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I have very little space to work with currently, think I'll stay away from all grain for the time and stick with extract. I'll check out the section though.

Please do. It really doesn't use any more space than extract and the only additional equipment you need right away is the bag.
 
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Please do. It really doesn't use any more space than extract and the only additional equipment you need right away is the bag.
From what I'm reading the recipe I used just doesn't make sense. 1.5qt of mash then 1.5qt to sparge? Top with water to 3.5gal
 
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Partial mash - for example Easy Partial Mash Brewing with pics (2008, link) - deserves a mention here.
Just browsing through it you used 2gal of water, that makes sense. The first beer I did was extract and called for the same thing. But 1.5 QTS? literally 48oz of water to mash and another 48oz to sparge for a 3.5gal wort?! Seems wild and to be honest I don't think enough sugar was pulled from grains to ferment.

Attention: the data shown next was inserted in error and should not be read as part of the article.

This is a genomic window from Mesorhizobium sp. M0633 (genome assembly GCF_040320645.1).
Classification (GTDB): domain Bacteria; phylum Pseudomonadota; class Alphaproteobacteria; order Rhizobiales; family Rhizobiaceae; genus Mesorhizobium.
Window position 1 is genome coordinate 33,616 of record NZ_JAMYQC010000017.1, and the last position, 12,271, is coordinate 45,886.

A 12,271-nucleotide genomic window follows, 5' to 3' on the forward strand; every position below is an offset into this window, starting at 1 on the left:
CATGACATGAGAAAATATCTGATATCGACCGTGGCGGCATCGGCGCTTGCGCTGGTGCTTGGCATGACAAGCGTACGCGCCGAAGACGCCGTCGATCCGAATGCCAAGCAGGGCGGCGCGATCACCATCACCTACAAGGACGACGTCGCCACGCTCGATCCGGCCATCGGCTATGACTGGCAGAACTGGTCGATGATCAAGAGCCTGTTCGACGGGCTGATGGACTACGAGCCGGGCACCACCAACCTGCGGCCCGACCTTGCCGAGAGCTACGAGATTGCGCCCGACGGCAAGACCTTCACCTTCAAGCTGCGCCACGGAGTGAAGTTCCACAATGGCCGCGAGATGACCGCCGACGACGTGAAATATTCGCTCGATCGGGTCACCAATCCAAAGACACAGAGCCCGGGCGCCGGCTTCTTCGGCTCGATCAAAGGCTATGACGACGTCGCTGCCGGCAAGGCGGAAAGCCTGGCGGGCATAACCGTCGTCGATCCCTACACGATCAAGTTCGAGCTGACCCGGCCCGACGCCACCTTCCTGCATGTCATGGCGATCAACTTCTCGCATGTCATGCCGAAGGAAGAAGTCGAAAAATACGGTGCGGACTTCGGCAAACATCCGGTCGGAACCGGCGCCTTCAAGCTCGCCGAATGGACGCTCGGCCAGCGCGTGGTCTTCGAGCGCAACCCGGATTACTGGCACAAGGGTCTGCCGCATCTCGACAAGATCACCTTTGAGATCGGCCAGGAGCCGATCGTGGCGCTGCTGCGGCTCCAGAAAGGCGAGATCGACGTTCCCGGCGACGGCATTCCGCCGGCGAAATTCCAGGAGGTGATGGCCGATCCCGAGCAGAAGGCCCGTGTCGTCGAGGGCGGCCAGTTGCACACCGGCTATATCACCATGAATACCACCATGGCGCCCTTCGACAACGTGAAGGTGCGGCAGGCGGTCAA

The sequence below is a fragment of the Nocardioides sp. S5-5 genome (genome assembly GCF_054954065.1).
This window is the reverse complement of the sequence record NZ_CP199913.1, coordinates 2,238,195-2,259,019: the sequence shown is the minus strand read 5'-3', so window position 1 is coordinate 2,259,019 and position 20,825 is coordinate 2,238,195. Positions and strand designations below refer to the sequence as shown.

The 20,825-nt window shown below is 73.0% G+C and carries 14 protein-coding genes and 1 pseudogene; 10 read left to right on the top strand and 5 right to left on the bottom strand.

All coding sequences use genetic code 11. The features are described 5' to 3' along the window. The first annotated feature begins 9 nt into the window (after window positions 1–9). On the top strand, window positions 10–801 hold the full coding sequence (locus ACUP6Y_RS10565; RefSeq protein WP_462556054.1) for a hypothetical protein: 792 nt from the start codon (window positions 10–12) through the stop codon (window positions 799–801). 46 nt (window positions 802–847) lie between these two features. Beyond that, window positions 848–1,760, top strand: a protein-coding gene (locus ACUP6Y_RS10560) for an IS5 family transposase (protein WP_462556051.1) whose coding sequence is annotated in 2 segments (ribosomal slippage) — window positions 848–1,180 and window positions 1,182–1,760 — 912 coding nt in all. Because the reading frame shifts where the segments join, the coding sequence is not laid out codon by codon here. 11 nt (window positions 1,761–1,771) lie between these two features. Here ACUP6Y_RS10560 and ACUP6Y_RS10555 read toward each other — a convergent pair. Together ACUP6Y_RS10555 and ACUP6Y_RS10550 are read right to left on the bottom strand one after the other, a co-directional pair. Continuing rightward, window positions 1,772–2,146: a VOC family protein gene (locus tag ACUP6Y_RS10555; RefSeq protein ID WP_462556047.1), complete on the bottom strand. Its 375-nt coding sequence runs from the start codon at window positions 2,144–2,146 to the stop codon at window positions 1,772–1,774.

Currently around 24hrs fermenting, yeast was SAL-05. It's not very active. It's in my closet, temp between 68-72.
 
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But 1.5 QTS? literally 48oz of water to mash and another 48oz to sparge for a 3.5gal wort?! Seems wild and to be honest I don't think enough sugar was pulled from grains to ferment.

At first glance (and with the information in this topic so far), the mash/steep process for the IPA (2nd) recipe is a little puzzling. Being able to see a complete recipe would be helpful - but you mentioned the kit was from a LHBS -- so I assumed the recipe wasn't available on the interwebs. If the recipe is online and it's easy to provide a link to it, that could be helpful.